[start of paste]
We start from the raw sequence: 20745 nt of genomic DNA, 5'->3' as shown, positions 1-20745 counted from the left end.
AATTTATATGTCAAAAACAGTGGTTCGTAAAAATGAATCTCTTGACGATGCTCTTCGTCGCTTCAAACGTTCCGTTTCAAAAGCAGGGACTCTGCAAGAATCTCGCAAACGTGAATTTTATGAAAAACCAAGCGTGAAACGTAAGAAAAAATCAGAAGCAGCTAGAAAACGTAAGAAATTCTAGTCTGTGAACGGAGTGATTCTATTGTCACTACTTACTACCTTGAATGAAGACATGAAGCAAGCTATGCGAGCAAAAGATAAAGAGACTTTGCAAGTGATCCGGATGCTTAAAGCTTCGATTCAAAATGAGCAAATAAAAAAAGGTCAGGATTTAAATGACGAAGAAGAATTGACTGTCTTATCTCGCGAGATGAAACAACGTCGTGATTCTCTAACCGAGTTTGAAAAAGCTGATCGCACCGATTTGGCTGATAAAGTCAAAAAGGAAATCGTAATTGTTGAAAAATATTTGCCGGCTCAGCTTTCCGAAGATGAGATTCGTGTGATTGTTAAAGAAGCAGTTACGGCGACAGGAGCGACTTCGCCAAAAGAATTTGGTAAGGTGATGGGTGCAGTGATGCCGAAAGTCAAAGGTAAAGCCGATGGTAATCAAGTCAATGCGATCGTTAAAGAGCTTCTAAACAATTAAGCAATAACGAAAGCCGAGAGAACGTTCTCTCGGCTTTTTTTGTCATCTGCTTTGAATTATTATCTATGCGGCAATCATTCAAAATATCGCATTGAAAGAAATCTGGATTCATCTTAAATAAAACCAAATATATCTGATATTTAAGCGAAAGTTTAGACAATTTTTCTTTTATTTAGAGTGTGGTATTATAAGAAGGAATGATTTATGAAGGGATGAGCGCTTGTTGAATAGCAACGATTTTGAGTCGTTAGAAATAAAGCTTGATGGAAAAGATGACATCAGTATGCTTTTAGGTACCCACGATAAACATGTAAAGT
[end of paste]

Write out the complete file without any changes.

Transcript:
We start from the raw sequence: 20745 nt of genomic DNA, 5'->3' as shown, positions 1-20745 counted from the left end.
AATTTATATGTCAAAAACAGTGGTTCGTAAAAATGAATCTCTTGACGATGCTCTTCGTCGCTTCAAACGTTCCGTTTCAAAAGCAGGGACTCTGCAAGAATCTCGCAAACGTGAATTTTATGAAAAACCAAGCGTGAAACGTAAGAAAAAATCAGAAGCAGCTAGAAAACGTAAGAAATTCTAGTCTGTGAACGGAGTGATTCTATTGTCACTACTTACTACCTTGAATGAAGACATGAAGCAAGCTATGCGAGCAAAAGATAAAGAGACTTTGCAAGTGATCCGGATGCTTAAAGCTTCGATTCAAAATGAGCAAATAAAAAAAGGTCAGGATTTAAATGACGAAGAAGAATTGACTGTCTTATCTCGCGAGATGAAACAACGTCGTGATTCTCTAACCGAGTTTGAAAAAGCTGATCGCACCGATTTGGCTGATAAAGTCAAAAAGGAAATCGTAATTGTTGAAAAATATTTGCCGGCTCAGCTTTCCGAAGATGAGATTCGTGTGATTGTTAAAGAAGCAGTTACGGCGACAGGAGCGACTTCGCCAAAAGAATTTGGTAAGGTGATGGGTGCAGTGATGCCGAAAGTCAAAGGTAAAGCCGATGGTAATCAAGTCAATGCGATCGTTAAAGAGCTTCTAAACAATTAAGCAATAACGAAAGCCGAGAGAACGTTCTCTCGGCTTTTTTTGTCATCTGCTTTGAATTATTATCTATGCGGCAATCATTCAAAATATCGCATTGAAAGAAATCTGGATTCATCTTAAATAAAACCAAATATATCTGATATTTAAGCGAAAGTTTAGACAATTTTTCTTTTATTTAGAGTGTGGTATTATAAGAAGGAATGATTTATGAAGGGATGAGCGCTTGTTGAATAGCAACGATTTTGAGTCGTTAGAAATAAAGCTTGATGGAAAAGATGACATCAGTATGCTTTTAGGTACCCACGATAAACATGTAAAGT